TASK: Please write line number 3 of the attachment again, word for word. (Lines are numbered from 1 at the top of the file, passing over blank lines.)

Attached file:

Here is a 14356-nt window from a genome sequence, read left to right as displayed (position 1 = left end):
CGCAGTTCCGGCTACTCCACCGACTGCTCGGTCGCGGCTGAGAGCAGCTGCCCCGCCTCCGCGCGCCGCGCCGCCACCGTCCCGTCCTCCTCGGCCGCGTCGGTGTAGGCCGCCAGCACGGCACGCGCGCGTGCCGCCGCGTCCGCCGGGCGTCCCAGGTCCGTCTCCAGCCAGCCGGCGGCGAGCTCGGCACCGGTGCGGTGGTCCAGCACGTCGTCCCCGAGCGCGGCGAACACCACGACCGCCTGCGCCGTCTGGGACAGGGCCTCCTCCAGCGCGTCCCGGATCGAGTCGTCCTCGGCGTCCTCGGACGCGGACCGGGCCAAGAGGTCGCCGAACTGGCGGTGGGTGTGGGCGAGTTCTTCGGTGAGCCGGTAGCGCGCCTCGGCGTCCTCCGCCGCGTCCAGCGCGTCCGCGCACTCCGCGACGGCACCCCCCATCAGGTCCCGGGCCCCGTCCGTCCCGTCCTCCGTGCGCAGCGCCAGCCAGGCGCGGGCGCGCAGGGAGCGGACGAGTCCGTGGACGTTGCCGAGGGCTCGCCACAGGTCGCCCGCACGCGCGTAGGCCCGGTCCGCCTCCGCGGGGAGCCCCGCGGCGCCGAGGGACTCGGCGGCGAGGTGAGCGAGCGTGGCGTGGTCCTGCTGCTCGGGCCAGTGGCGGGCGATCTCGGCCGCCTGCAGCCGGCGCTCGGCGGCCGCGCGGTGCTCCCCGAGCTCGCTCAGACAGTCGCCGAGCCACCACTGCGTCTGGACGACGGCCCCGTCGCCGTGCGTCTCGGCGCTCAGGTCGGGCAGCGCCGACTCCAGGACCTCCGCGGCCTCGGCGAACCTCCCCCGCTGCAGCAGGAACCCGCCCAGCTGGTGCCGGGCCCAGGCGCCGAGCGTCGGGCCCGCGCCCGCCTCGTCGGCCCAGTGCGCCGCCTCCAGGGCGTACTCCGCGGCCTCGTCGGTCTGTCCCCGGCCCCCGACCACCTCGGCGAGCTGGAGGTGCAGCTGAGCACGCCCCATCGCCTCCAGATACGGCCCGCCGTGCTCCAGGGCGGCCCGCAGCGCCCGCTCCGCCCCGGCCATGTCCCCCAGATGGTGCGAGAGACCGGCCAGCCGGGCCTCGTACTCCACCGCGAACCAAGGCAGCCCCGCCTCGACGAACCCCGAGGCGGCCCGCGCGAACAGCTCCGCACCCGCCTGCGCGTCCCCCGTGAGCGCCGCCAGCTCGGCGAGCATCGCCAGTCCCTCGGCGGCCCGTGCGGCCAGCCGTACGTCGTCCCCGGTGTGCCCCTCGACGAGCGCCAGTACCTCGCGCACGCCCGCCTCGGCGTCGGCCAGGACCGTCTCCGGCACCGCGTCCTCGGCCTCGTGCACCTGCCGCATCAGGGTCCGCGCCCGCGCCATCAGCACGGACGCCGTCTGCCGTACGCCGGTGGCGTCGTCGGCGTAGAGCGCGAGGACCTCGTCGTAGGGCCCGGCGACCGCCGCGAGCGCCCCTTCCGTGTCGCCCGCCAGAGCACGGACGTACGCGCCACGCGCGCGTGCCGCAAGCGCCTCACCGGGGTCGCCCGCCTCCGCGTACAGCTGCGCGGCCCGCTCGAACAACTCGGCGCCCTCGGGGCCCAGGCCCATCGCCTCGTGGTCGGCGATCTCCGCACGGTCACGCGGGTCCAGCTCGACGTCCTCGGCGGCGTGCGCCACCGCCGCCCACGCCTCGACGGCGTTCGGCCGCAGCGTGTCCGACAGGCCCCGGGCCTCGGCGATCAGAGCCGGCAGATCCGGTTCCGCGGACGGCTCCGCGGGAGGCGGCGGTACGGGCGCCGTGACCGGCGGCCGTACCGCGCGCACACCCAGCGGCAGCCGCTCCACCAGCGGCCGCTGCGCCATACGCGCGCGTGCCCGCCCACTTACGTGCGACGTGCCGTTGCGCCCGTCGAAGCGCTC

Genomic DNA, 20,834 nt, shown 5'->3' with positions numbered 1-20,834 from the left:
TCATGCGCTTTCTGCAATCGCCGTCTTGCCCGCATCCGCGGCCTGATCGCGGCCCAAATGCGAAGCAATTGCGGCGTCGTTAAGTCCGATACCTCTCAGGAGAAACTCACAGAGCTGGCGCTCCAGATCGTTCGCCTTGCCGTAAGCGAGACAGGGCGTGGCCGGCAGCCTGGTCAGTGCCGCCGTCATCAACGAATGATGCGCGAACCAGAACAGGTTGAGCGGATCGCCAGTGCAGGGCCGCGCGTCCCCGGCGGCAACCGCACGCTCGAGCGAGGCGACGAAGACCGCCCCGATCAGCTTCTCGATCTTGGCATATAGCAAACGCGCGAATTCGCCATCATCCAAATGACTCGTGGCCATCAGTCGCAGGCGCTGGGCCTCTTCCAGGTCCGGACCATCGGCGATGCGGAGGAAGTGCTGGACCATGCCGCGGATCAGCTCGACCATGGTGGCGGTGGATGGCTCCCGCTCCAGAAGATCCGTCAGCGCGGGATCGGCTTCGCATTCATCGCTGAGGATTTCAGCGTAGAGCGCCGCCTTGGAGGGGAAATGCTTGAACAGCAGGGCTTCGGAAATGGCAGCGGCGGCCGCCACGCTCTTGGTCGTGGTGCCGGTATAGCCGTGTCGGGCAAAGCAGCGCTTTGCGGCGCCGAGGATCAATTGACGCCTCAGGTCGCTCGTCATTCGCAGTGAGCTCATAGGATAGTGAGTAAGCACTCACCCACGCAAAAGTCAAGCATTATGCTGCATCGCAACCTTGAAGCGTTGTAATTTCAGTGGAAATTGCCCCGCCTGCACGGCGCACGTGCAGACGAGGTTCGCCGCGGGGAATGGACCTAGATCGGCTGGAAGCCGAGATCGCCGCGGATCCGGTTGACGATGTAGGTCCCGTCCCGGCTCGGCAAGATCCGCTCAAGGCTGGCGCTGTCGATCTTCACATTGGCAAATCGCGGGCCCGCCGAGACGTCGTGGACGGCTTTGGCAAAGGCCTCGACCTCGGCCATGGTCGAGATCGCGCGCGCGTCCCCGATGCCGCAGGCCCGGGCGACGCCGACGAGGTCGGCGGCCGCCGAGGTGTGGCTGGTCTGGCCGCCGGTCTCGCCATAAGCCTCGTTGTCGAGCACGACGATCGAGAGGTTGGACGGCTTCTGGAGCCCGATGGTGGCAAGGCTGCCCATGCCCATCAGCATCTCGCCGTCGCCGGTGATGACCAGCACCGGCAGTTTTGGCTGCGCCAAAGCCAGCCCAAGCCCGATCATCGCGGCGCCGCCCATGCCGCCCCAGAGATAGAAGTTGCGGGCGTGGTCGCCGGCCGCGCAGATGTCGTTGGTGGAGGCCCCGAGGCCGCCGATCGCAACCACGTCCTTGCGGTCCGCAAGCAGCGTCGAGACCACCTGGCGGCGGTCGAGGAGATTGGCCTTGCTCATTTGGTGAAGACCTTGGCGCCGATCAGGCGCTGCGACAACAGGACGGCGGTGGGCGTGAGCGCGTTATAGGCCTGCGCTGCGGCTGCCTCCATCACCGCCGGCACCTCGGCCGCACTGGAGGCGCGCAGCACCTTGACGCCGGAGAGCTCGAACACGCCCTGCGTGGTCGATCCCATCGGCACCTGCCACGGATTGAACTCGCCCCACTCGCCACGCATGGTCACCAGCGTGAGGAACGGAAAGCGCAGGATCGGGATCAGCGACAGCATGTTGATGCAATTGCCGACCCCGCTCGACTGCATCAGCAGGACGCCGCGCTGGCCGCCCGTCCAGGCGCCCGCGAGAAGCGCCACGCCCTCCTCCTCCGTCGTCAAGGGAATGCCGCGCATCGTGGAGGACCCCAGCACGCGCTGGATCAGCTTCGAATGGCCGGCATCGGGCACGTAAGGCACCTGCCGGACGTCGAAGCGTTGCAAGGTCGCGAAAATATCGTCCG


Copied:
Genomic DNA, 20,834 nt, shown 5'->3' with positions numbered 1-20,834 from the left: